(As an aside, Bob Colbert has also written a utility called Cheetah that is to the VCS/Supercharger combo what the Game Genie is to the NES. Effectively, it's a modified version of the MakeWAV utility that takes a 2k or 4k ROM image and writes a 2k prologue in front of it before converting it into an audio file to play into the Supercharger. This prologue gives you the ability to modify any byte in the image, because it's all loaded into RAM, before you start it. This lets you create new game variations, turn off the timer in games, and all kinds of neat hackery. Of course, since you already have the binary image, you could just zap that directly with a hex editor before making the audio copy of it, but somehow Cheetah is cooler. Just go to Bob Colbert's Atari Development Page)

Ripping Games

I found that, using an mp3 encoding, every 4k-or-smaller Atari game whose ROM image is available on the Web will fit in about 50M. Thus it's quite easy to burn a CD-ROM with mp3 images of the games and have the ultimate multicart, as long as you have an mp3 player (for instance, a laptop computer) that can read tracks off a CD (or you could put 99 WAV tracks per CD, if you preferred; this would give you something like Worship the Woodgrain).

Only about 70% of games will work with the Supercharger. That percentage can be boosted by modifying the Supercharger. I now have a second Supercharger, but I haven't done the modification yet.

S00per-S3kr1t Walkthrough

This walkthrough will be rendered with black-on-black. If you're reading via Lynx, avert your eyes. Otherwise, highlight the text, copy it, and paste it into somewhere else to read it. By the way, if you really need the walkthrough, I have the same word of advice I had for you in Sins Against Mimesis: Wuss.
LOOK. GIVE. HEAVY STUFF. EAST. LOOK. USE. THE ONE RING. LOOK. TALK. EAST. LOOK. USE. THE ONE RING. LOOK. TALK. EAST. LOOK. TAKE. LOOK. GIVE. THE ONE RING. SOUTH. LOOK. USE. ELVISH SWORD. LOOK. TALK. EAST. LOOK. TAKE. LOOK. GIVE. THE ONE RING. SOUTH. LOOK. USE. THE ONE RING. LOOK. TALK. EAST.

How to Lose the Game

Like the walkthrough, I'm going to black this out.
There is only one way to get the game into an unwinnable state.

GO SOUTH from Rivendell before TAKING Sting from Bilbo. You will get stuck in Moria, because you cannot USE Sting to trigger the conversation with Gandalf.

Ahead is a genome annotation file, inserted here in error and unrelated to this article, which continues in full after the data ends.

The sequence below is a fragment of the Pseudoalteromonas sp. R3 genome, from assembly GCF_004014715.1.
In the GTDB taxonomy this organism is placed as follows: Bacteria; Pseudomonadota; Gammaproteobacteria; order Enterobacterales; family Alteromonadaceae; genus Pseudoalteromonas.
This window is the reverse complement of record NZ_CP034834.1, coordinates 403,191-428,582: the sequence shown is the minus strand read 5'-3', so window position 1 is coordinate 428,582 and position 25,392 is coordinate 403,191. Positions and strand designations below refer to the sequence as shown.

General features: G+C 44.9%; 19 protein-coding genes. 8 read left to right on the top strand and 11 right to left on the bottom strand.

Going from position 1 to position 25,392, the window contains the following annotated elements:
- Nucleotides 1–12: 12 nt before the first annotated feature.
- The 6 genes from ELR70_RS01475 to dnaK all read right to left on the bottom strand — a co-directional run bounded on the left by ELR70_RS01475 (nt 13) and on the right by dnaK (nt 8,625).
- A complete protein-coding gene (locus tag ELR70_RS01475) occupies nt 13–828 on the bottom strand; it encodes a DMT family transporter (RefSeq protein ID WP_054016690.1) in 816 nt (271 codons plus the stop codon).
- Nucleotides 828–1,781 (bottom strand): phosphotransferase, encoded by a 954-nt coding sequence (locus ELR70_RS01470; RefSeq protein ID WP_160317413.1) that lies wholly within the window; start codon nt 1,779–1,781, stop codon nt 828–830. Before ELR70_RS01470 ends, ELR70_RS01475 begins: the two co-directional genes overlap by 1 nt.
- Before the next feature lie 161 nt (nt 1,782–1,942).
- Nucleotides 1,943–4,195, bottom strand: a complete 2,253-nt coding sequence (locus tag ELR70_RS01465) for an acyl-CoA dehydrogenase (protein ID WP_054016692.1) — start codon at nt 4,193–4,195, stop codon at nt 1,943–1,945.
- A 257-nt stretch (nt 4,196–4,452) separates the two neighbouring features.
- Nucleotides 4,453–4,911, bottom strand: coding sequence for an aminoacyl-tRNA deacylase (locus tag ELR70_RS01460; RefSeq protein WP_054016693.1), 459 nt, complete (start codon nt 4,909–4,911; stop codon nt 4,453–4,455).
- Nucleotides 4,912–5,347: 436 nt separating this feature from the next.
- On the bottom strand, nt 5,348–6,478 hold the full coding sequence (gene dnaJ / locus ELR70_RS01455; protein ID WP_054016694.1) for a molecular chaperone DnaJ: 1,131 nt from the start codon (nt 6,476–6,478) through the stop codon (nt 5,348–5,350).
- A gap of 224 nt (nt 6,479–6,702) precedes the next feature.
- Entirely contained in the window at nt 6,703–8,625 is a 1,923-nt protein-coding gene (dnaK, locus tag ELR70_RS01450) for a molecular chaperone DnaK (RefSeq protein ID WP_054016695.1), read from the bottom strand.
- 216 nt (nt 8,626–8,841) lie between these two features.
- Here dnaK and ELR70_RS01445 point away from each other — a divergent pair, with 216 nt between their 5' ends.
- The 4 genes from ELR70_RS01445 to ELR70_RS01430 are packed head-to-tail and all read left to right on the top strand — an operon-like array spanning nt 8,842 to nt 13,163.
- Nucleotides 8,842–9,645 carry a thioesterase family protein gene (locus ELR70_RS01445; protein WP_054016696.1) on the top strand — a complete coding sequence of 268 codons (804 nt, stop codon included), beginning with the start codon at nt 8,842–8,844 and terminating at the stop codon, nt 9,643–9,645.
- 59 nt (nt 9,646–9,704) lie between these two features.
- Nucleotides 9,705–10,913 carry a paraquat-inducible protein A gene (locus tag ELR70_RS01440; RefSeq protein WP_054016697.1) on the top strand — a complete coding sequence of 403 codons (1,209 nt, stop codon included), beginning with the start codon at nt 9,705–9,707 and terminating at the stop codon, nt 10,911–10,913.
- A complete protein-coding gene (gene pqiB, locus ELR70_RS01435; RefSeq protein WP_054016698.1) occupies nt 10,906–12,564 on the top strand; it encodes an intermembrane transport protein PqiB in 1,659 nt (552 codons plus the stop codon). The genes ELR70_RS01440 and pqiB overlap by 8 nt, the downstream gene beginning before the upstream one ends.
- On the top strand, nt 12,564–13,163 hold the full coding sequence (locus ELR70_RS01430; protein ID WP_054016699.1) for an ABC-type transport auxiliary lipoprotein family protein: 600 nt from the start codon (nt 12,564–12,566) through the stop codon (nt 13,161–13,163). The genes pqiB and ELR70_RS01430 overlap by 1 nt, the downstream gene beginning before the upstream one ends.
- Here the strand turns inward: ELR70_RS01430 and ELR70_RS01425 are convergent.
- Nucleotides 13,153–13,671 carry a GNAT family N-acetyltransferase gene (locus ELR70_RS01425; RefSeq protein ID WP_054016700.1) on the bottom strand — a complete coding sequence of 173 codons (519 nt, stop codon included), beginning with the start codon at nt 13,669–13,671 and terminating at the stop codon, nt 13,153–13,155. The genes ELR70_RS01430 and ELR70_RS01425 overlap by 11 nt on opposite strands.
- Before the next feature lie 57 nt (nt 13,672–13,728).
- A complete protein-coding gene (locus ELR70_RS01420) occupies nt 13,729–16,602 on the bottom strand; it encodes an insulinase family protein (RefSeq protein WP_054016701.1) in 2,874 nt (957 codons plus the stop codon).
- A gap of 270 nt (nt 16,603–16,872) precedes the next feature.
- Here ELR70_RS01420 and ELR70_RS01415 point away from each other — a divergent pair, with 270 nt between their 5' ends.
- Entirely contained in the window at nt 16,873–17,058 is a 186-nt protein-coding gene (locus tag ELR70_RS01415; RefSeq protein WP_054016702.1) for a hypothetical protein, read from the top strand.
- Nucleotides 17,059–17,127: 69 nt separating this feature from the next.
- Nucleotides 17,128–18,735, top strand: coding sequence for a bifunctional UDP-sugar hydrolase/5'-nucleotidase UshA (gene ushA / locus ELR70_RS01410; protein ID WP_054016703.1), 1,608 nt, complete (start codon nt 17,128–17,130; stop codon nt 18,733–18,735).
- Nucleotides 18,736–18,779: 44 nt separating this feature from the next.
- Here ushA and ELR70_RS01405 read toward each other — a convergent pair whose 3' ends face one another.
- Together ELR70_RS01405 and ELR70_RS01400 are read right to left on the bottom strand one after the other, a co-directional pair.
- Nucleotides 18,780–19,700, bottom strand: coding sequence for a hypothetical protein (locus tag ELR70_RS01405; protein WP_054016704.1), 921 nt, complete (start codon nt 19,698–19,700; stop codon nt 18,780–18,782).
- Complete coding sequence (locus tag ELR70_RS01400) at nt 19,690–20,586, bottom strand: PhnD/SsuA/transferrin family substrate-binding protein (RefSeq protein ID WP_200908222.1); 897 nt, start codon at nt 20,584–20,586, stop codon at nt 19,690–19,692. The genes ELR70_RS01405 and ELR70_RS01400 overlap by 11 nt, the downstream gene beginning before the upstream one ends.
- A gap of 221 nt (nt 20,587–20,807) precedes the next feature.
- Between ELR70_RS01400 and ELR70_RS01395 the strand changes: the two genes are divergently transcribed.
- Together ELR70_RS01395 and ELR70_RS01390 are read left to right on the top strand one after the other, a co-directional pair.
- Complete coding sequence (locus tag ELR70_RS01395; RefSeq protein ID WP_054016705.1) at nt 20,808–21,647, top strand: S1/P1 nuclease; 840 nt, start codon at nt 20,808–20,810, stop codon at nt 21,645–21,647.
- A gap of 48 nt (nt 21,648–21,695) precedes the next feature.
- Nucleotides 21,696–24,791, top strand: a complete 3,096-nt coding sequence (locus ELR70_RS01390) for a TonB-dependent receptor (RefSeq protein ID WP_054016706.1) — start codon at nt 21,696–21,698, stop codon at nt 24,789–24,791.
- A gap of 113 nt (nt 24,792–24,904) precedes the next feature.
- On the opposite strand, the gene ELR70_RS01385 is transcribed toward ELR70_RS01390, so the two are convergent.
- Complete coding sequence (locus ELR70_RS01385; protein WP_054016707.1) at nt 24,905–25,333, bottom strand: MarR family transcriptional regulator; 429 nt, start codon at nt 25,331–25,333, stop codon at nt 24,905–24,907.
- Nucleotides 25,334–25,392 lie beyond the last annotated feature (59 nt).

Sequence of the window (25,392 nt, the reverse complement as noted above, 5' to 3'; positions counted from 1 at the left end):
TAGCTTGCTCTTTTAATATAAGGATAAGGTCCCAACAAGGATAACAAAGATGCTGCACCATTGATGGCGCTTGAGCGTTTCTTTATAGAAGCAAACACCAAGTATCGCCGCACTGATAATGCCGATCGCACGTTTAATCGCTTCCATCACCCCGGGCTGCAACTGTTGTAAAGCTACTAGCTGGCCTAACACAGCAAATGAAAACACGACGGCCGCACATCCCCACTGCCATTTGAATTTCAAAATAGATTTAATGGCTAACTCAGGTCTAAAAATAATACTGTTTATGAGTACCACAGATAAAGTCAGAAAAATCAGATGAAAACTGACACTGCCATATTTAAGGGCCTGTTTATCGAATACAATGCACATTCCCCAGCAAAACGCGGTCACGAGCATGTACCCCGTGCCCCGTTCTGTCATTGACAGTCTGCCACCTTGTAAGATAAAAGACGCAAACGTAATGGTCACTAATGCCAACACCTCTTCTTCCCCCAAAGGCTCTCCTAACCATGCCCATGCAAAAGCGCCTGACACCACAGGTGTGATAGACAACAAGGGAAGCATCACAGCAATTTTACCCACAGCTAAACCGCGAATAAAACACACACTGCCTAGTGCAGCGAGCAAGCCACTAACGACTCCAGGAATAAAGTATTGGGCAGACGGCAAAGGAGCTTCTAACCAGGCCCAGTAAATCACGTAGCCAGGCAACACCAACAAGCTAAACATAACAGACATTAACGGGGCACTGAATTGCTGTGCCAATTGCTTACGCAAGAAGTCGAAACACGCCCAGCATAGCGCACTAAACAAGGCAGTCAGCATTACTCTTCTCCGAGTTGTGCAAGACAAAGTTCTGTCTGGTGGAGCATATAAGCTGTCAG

Artwork, Cartridge, and Box Design

Robb Sherwin put together the magnificent cartridge and box artwork. He is interested in doing the same for other 2600 enthusiasts who have written games. You can contact him at <beaver@zombieworld.com>.

The image of Gandalf fighting the Balrog is a John Howe picture from the 1997 Tolkien Calendar, and can be found here.

Disclaimers

Yes, I'm perfectly aware that the Lord of the Rings properties are zealously and jealously guarded by Christopher Tolkien, New Line Cinema, oodles of money, and Nazgul lawyers.

However, for at least a couple more years (I hope), parody is still protected in the United States by the First Amendment. And it is my contention that this game is parody.

For starters, on the face of it, an Atari 2600 text adventure is ridiculous. An Atari 2600 text adventure that attempts to compress several hundred pages of densely-written prose into a 4K ROM image is even more ridiculous. It should be obvious even to the dimmest that the game is not intended as a serious interpretation of one of the most complex works of fiction ever put on paper, although it may in fact be about the best one can do given the limitations of the medium.

Fellowship of the Ring is intended as a gentle spoof of the retro-gaming community, the mindset that attempts to produce derivative works in woefully inadequate media, fanfic authors in general, and the rec.arts.int-fiction and IFMud communities in particular. Hence the choice of words used, for example, in the Mines of Moria.

And be thankful that I didn't turn it into a Stiffy Makane interpretation. For that, you'll have to go to The Secret Diaries of Cassandra Claire. Still not King.

Fellowship of the Ring is released as freeware. Feel free to distribute it as widely as you want. Feel free to create derivative works based on it. Just maintain credit and attributions, and don't distribute it for money (not even the cost of distribution) without checking with me first. Of course, I accept no responsibility for any loss or damages you may sustain, not even if you burn the game onto an EPROM and it leaps out of the cartridge, jams itself down your throat, and then punctures your intestines with its pins, thereby leaving you to die a hideous and painful death from peritonitis.

Once Of The Bruces <bruce@fsf.net>
St. Louis, Missouri
April, 2002